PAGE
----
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Princes Road Synagogue


Princes Road Synagogue, Princes Road
Open: Sun 1015-1630 Tours 1030 & 1230 & 1500. Pre-book: 0151 709 3431 (from 30th Aug.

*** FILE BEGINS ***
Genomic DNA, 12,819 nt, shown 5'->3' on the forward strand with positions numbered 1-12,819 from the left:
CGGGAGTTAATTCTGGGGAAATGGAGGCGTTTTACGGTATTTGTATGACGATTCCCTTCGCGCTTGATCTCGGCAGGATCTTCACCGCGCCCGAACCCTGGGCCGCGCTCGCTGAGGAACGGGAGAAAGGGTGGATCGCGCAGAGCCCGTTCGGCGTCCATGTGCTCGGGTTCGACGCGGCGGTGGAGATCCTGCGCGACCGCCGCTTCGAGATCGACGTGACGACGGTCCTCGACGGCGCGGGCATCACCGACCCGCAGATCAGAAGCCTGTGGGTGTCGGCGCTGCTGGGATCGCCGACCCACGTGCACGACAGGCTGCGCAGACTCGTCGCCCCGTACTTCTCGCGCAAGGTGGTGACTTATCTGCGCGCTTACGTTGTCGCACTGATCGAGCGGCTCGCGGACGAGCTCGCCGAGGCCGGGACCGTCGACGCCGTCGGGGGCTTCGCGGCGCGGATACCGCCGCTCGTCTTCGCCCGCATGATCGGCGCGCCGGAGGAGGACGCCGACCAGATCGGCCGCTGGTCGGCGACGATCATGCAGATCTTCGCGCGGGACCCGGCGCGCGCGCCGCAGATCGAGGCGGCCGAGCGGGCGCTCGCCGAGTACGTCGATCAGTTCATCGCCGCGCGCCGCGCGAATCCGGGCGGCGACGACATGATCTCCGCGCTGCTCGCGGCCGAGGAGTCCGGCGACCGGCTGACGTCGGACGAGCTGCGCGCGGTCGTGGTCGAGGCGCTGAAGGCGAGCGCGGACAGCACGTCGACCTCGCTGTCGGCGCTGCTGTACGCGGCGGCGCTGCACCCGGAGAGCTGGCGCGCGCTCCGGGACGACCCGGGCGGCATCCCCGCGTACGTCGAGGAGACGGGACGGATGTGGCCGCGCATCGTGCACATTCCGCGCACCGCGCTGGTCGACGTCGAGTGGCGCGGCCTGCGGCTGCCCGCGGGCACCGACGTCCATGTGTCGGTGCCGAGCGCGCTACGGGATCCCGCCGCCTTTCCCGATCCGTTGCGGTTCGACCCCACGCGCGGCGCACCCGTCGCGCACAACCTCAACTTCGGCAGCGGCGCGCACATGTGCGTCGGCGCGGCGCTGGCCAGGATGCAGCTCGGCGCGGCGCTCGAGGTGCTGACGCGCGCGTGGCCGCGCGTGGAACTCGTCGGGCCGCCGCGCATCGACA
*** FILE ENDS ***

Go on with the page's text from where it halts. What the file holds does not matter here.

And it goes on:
The most memorable work of the firm of W. & G. Audsley surviving in Liverpool, and one of the finest examples of Orientalism in British synagogue architecture. It replaced one of 1807 in Seel Street, by John Harrison. The Audsleys won the competition in 1871, and the building opened in 1874. Common brick, with red brick, red sandstone and polished red granite, combining GothicGlossary Term and Moorish elements. Façade with high, gabled centre and lower wings, reflecting the division into naveGlossary Term and aisles. Centre framed by octagonal turrets. These, and the outer square turrets, had arcaded and domed finials like minarets (removed in 1961, a sad loss). The W door and rose windowGlossary Term above are GothicGlossary Term, but incorporate Moorish lobed arches. Interior dazzlingly rich with polychrome stencilled decoration, restored, but said to follow the original. Pointed horseshoe arcades spring from tapering octagonal columns of cast ironGlossary Term. Plaster tunnel vaultGlossary Term over the naveGlossary Term, with transverse vaults. Seats in the aisles and galleries face inwards. The E end is divided off by a giant lobed horseshoe archGlossary Term, framing the E rose windowGlossary Term. Below this is the gleaming focus, the ArkGlossary Term, of multi-coloured marbles with five richly painted domes, like something out of the Arabian Nights. Carved by Alfred Norbury. In front, the equally rich pulpitGlossary Term and, further W in the central space, the sumptuous Bimah, or reading platform (presented in 1875 by David Lewis, founder of Lewis's department store), both also carved by Norbury. Stained glass with abstract and floral patterns, by R.B. Edmundson & Son to the Audsleys' designs.